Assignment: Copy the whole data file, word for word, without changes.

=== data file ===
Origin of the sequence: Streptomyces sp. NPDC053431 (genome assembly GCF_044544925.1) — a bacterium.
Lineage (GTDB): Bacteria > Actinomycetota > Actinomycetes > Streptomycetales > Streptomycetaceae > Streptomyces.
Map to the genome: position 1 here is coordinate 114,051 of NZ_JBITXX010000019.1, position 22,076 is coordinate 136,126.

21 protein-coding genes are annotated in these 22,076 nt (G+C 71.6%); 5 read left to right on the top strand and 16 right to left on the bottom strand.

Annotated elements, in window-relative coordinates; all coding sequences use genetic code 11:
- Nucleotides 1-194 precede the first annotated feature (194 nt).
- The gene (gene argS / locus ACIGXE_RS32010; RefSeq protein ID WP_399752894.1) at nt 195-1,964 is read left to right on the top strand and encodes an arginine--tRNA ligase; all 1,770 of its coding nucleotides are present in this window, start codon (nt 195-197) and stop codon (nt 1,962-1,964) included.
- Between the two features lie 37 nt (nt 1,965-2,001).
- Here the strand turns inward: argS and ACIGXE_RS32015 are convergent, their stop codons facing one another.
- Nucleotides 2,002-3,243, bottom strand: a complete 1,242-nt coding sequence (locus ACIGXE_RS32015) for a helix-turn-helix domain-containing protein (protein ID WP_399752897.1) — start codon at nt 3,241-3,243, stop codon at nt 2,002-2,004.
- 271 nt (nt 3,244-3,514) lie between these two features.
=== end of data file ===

Origin of the sequence: Streptomyces sp. NPDC053431 (genome assembly GCF_044544925.1) — a bacterium.
Lineage (GTDB): Bacteria > Actinomycetota > Actinomycetes > Streptomycetales > Streptomycetaceae > Streptomyces.
Map to the genome: position 1 here is coordinate 114,051 of NZ_JBITXX010000019.1, position 22,076 is coordinate 136,126.

21 protein-coding genes are annotated in these 22,076 nt (G+C 71.6%); 5 read left to right on the top strand and 16 right to left on the bottom strand.

Annotated elements, in window-relative coordinates; all coding sequences use genetic code 11:
- Nucleotides 1-194 precede the first annotated feature (194 nt).
- The gene (gene argS / locus ACIGXE_RS32010; RefSeq protein ID WP_399752894.1) at nt 195-1,964 is read left to right on the top strand and encodes an arginine--tRNA ligase; all 1,770 of its coding nucleotides are present in this window, start codon (nt 195-197) and stop codon (nt 1,962-1,964) included.
- Between the two features lie 37 nt (nt 1,965-2,001).
- Here the strand turns inward: argS and ACIGXE_RS32015 are convergent, their stop codons facing one another.
- Nucleotides 2,002-3,243, bottom strand: a complete 1,242-nt coding sequence (locus ACIGXE_RS32015) for a helix-turn-helix domain-containing protein (protein ID WP_399752897.1) — start codon at nt 3,241-3,243, stop codon at nt 2,002-2,004.
- 271 nt (nt 3,244-3,514) lie between these two features.